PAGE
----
COVID-19 Vaccine Information

Who is working on the COVID-19 vaccine?
More than 150 coronavirus vaccines are in development across the world. Two companies have reported successful reports from their first vaccine phase 3 (large group) trials: Pfizer and Moderna [10,12].

What kind of vaccine trials were these?
Both Pfizer/BioNTech and Moderna’s vaccine trials were randomized, placebo-controlled, observer-blind, dose-finding studies. This means they had a control group (placebo) and vaccine group, and also are testing different doses of the vaccine on different ages and demographics for efficacy, or how well it works. More than 30,000 people have been in the Phase 3 trials [11].

What did the Pfizer and Moderna study results show? Were there COVID cases in people who got the vaccine?
Pfizer reported that 95% of the COVID cases tracked in the study were in the placebo (control) group [15]. This is an amazing and statistically significant finding.
Initial expectations to proceed with the vaccine trials are that a COVID-19 vaccine would prevent disease or decrease its severity in at least 50% of people who are vaccinated. Both Pfizer and Moderna are reporting 93-95% effectiveness or better [8].

How will the vaccine be given?
The COVID-19 vaccine will most likely be two intramuscular deltoid (upper arm) injections 21 days apart [11]. This is similar to most other vaccines such as Hepatitis B, pneumococcal, MMR (measles, mumps, and rubella), and DTaP (diptheria, tetanus and pertussis) vaccines. See common multi-dose vaccine schedules here [4]. Oral and skin patch vaccines are in development, which may aid delivery, administration and acceptance of the vaccine [14].

Were these vaccines rushed?
Most vaccines in use today have taken years and, in some cases, decades to develop. For this vaccine, governments and companies have dedicated substantial funds and personnel into companies and institutions developing vaccines. These current vaccines were developed over 10 months with unprecedented focus, collaboration and financial support [8].

Given the urgent need, some vaccine developers are compressing the clinical process for the SARS-CoV-2 (COVID-19) vaccine by running trial phases simultaneously. The approval process can also be expedited for favorable trial results [8].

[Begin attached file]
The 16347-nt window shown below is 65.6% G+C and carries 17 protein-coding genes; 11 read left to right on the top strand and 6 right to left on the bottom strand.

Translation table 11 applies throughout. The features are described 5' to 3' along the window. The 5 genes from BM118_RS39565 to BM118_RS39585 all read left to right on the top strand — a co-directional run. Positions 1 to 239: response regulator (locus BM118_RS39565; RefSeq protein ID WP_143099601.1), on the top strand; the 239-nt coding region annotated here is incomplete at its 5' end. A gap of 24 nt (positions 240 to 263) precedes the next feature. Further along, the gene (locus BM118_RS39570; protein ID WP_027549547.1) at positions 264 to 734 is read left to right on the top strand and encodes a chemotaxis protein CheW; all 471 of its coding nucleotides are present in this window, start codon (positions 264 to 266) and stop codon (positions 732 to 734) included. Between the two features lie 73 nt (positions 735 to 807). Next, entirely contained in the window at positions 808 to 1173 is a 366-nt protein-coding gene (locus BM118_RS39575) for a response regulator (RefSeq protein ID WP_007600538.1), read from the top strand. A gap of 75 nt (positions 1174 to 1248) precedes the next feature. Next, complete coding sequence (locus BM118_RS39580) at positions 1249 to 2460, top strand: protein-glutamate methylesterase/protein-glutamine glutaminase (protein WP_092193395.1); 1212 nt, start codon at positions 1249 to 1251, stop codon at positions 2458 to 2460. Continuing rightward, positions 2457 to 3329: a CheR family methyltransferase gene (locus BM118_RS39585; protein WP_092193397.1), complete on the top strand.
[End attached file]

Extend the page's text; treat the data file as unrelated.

Is this vaccine safe?
Regardless of vaccine urgency, the vaccines are still proceeding through the required stages of development. Phases 1, 2 & 3 of vaccine trials (animal, small group of people, large group of people) are maintained. Sometimes phases 1 & 2 can be combined. The steps of approval can be accelerated.
The CDC has stated: “The U.S. vaccine safety system ensures that all vaccines are as safe as possible. Safety is a top priority while federal partners work to make a coronavirus disease 2019 (COVID-19) vaccine(s) available.” You can read more here about the CDC’s plans for specific tracking and monitoring for any issues with the vaccine [4].

What are the COVID-19 vaccine’s side effects?
A small percentage (4-10%) of those who received the COVID-19 vaccine experienced symptoms such as body aches, fatigue and headaches. It’s similar to what people might experience after a flu shot and is a sign the vaccine is working to create an immune defense. 19,000 participants have been followed and monitored for side effects for at least 2 months [2]. Initial trial participants will be fully followed for 12 months following vaccine administration.

I heard about Bell’s Palsy as a side effect. Did that happen?
Yes, there were 4 cases of Bell’s Palsy in the vaccine group. The FDA stated that the observed frequency of reported Bell’s palsy in the vaccine group is consistent with the expected background rate in the general population, and there is no clear basis upon which to conclude a causal relationship at this time. The agency is recommending surveillance for Bell’s palsy cases as the vaccine is deployed at scale.

I heard about bad allergic reactions after getting the vaccine in Great Britain. Did that happen?
Yes, there were 2 cases of severe allergic reaction in 2 people that carried Epi-Pens for severe allergies and received the vaccine. Health authorities in Great Britain stated that people with a “significant history of allergic reactions” should not be given the Pfizer/BioNTech coronavirus vaccine. People with a history of severe allergic reactions should check with their health care provider before receiving the vaccine.